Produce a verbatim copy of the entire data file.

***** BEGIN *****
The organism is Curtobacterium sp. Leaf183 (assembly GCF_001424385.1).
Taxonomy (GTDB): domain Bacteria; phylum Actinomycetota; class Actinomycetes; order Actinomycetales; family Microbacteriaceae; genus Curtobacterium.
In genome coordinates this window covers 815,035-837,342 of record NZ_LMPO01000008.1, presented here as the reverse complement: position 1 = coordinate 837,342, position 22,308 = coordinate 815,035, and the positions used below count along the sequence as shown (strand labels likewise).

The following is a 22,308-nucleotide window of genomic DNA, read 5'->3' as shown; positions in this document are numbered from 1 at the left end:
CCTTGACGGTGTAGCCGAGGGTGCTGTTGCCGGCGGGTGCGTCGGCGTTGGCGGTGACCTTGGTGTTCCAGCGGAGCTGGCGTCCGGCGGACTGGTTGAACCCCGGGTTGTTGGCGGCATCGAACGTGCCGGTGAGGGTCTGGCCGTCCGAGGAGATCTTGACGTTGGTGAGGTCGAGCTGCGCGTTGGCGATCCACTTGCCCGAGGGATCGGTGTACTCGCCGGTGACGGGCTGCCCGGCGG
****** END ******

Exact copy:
The organism is Curtobacterium sp. Leaf183 (assembly GCF_001424385.1).
Taxonomy (GTDB): domain Bacteria; phylum Actinomycetota; class Actinomycetes; order Actinomycetales; family Microbacteriaceae; genus Curtobacterium.
In genome coordinates this window covers 815,035-837,342 of record NZ_LMPO01000008.1, presented here as the reverse complement: position 1 = coordinate 837,342, position 22,308 = coordinate 815,035, and the positions used below count along the sequence as shown (strand labels likewise).

The following is a 22,308-nucleotide window of genomic DNA, read 5'->3' as shown; positions in this document are numbered from 1 at the left end:
CCTTGACGGTGTAGCCGAGGGTGCTGTTGCCGGCGGGTGCGTCGGCGTTGGCGGTGACCTTGGTGTTCCAGCGGAGCTGGCGTCCGGCGGACTGGTTGAACCCCGGGTTGTTGGCGGCATCGAACGTGCCGGTGAGGGTCTGGCCGTCCGAGGAGATCTTGACGTTGGTGAGGTCGAGCTGCGCGTTGGCGATCCACTTGCCCGAGGGATCGGTGTACTCGCCGGTGACGGGCTGCCCGGCGG